How does Hamlet's willingness to fight Laertes help solidify him as a tragic hero?

Act V, Scene 2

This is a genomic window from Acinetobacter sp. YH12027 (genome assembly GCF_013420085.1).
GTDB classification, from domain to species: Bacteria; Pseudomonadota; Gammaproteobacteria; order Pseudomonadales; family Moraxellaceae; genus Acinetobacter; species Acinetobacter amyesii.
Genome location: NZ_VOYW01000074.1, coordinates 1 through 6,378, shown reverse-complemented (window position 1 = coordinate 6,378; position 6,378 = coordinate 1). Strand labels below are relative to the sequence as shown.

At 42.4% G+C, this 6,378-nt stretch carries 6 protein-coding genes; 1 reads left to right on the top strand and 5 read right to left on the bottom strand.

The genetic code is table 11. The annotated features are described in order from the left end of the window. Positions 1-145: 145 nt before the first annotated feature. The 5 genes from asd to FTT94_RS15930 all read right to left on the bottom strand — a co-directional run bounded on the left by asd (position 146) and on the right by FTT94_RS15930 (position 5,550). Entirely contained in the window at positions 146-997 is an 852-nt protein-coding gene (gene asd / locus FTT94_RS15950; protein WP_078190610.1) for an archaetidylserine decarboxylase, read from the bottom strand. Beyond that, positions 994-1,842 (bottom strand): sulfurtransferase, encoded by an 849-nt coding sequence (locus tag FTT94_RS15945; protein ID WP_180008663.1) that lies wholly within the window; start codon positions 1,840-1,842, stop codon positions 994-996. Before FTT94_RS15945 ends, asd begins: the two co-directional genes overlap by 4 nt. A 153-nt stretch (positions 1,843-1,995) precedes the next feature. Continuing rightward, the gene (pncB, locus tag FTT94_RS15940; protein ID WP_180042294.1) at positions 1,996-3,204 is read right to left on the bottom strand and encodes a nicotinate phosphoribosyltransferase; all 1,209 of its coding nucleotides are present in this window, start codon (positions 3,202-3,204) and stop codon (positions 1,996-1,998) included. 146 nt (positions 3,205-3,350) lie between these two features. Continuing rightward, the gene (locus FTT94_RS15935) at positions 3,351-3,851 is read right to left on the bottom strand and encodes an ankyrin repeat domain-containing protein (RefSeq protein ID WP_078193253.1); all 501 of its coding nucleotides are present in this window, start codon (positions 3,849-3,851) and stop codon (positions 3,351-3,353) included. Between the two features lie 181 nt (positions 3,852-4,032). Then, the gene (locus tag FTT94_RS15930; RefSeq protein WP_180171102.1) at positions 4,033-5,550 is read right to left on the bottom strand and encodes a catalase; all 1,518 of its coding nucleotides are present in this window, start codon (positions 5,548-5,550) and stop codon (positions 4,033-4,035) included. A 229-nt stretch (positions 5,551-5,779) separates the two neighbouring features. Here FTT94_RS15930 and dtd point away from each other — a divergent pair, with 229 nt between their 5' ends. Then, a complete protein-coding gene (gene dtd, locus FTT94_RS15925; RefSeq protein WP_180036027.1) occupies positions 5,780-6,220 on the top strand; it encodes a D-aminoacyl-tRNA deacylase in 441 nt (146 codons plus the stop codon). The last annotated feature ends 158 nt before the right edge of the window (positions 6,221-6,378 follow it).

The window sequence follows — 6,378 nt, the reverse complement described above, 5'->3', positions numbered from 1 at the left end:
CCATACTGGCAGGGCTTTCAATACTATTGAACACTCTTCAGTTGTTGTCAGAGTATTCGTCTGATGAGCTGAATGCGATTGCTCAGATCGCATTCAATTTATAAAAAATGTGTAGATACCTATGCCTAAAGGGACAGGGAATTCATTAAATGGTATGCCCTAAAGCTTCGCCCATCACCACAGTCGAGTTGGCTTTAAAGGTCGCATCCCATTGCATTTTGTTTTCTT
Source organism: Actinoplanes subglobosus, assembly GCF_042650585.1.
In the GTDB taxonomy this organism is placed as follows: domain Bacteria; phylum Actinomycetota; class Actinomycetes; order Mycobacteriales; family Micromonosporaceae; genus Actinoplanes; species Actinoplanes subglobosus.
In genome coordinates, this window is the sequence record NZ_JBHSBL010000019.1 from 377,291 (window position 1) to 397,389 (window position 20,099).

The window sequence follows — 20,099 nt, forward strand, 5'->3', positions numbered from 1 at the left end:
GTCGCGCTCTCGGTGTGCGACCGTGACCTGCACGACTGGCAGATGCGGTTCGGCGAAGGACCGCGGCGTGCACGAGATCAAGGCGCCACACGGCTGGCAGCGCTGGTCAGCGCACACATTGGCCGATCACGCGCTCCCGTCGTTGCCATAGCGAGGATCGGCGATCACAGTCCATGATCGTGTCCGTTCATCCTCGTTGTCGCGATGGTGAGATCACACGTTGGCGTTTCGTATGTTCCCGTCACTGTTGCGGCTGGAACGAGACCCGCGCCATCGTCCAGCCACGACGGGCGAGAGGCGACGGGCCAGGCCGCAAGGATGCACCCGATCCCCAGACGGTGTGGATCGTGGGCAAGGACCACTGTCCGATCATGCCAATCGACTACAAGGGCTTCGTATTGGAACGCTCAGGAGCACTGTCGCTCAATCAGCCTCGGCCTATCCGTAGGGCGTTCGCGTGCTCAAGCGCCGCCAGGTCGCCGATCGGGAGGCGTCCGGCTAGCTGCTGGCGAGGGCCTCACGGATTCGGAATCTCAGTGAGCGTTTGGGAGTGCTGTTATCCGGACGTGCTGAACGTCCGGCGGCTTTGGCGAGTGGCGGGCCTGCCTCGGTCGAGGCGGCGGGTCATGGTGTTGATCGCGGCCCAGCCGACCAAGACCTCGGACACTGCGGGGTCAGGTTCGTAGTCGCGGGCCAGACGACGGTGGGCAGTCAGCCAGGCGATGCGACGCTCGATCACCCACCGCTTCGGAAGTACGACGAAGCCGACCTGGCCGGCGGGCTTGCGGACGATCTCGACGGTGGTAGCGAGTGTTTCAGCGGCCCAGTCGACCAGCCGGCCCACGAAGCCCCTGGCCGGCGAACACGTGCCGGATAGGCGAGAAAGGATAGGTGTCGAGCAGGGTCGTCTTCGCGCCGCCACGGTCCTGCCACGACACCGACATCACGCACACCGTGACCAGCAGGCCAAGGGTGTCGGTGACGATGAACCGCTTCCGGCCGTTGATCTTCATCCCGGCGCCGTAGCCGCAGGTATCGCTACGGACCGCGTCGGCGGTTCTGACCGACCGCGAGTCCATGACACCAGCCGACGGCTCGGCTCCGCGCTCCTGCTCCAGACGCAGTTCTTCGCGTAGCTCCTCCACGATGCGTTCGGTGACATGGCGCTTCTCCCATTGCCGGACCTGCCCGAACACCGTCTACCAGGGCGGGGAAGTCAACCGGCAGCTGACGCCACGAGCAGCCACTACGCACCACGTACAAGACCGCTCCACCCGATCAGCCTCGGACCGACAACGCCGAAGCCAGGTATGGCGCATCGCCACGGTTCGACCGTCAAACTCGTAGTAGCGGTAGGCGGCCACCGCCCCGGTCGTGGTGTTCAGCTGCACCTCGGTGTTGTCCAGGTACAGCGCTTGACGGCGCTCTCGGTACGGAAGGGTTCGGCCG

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Hamlet has been, from the very first moments of the play, reluctant to carry out the absurd and generic task that is his as a character in a revenge tragedy – “The time is out of joint. Oh cursed spite / That ever I was born to set it right!” Shakespeare has purposefully miscast his hero and given us a character whose accomplishments are intellectual and verbal, not violent and physical. By the final Act, it seems as though the playwright has finally given up trying to tie his hero down to conventions. Hamlet has forced Hamlet off the rails, taken it from a simple and predictable genre play to something inscrutable, massively significant, and, for lack of a better term, post-theatrical. Laertes doesn't allow Hamlet to back down and accepts his apology without accepting the needlessness for the fight. Hamlet has no intention of participating. Thus, he is a tragic hero by default. He isn't really heroic at all.